Enab Baladi Issue # 84 – Sun, Sep. 29, 2013
There in a room 4 meters by 3 meters, 70 souls between four walls live under pain. Some sleep standing, some sleep top to tails. In an environment where no windows or air outlets are available, prisoners’ breaths are almost suffocated. There, where oxygen decreases gradually, the exhausted, tortured, starving bodies eventually fall one by one like dominoes.
A wound caused by a whip hit may get worse and become septicemic. Temperature of that wounded body increases and here where a statement of delirium starts. In a cell, where detainees’ breaths are more than sufficient to make a crazy noise, moan of that patient detainee gets painfully louder which drives other detainees crazy deaf. Whereas, jailers listen to the patient’s pain indifferently. Each detainee witnesses others’ last throes waiting for his turn and expecting to be next.
Food bowls served contain the worst spoilt food ever. Yet, they were not adequate. Even though, detainees snap up to stop their feeling of starvation. Life inside cells is like the jungle life where only the strongest survives. Nothing is more painful than the struggle to stay alive in a place where the spirit of death hangs overhead every moment. Since food is the only way to survive, detainees would strive and compete with each other over the last summit of food.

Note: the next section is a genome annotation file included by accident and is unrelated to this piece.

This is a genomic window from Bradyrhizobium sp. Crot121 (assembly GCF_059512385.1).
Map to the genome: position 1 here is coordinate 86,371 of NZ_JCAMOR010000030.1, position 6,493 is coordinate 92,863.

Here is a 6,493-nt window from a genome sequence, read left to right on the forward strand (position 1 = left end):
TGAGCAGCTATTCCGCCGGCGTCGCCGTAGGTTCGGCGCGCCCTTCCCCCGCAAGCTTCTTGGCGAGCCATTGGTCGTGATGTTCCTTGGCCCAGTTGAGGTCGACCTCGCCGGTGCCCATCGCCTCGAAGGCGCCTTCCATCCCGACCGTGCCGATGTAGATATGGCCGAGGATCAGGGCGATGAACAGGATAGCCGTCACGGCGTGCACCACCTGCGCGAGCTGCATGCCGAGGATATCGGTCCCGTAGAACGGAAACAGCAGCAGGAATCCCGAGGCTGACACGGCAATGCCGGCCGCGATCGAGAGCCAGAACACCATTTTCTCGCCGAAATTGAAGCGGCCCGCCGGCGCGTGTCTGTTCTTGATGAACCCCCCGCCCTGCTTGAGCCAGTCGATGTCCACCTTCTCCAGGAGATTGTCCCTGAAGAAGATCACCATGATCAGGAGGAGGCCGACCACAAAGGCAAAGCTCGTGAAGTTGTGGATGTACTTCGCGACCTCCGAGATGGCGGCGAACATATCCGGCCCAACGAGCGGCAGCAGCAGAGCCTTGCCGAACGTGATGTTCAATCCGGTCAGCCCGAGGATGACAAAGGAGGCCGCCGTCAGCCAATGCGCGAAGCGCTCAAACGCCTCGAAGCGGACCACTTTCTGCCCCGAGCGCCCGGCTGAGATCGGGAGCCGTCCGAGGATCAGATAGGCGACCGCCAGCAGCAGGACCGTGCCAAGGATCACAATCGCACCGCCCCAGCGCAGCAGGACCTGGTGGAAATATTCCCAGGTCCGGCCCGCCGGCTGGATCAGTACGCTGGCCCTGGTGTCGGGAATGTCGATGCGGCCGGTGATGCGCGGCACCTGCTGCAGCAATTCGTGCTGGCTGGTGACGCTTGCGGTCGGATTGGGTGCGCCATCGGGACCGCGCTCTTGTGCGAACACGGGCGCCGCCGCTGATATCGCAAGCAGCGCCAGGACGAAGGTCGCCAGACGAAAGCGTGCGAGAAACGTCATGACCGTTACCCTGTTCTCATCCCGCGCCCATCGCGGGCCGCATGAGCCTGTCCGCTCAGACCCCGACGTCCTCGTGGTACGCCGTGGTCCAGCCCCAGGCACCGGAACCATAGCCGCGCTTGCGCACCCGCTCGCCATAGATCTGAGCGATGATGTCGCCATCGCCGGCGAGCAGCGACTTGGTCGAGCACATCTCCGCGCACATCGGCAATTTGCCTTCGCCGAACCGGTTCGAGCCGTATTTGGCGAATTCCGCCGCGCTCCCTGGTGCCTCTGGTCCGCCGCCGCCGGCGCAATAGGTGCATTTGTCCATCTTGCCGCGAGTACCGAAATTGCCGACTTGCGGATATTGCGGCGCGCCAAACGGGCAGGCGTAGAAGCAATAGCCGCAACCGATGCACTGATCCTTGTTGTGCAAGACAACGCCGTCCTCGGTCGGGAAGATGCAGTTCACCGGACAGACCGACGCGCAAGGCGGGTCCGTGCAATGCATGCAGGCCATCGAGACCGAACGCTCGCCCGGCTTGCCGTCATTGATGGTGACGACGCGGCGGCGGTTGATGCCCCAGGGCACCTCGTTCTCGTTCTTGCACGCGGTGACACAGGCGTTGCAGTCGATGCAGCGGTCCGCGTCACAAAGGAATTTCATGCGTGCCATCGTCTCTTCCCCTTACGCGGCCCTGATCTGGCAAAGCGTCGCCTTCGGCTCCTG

The cell’s atmosphere is tiny, dirty, stuffy, and full of moisture and lack air and sun which can lead to skin infectious diseases. There is no chance to shower nor is there a place to pee but the cell itself. As a result, skin diseases in all its forms and types are so common among the detainees. Detainees’ flesh usually gets bit by the jailers’ whips, and what is left sound, gets bit by poisonous and killing insects. Thereafter, skin starts bleeding, wounds get wider, bones consequently appear and flesh becomes septicemic. While the detainee witnesses the death of each part of his body separately, jailers and detainees observe that noiselessly.
At the investigation rooms, detainees are subjected to all forms of psychological and physical torture. There are cords hung at room ceiling, a detainee gets hanged from those cords and hit by whips. The more he cries of pain, the more and the harder he gets tortured. Moreover, many are exposed to electric shocks at their ankles. Internal burns are caused due to the large energy and then the feet tissues become septicemic and damaged, therefore, cut after a few days.
There at cellars of Alassad security branches, many souls are lost every minute. Nobody hears about their death. Yet, death feels to be more merciful than being alive in such an environment. Very few survive this kind of life and get out of the cells to tell their horrible stories. Their stories are always ended by that scary saying; ‘to experience something is different from being told about it!’ Apart from those who experienced pain, no body can feel it or even imagine it.
For those who are languishing at Alassad security branches, unifying rebels’ decisions is obligatory, continuing the march of the revolution is a must, and praying for them is the least we could do.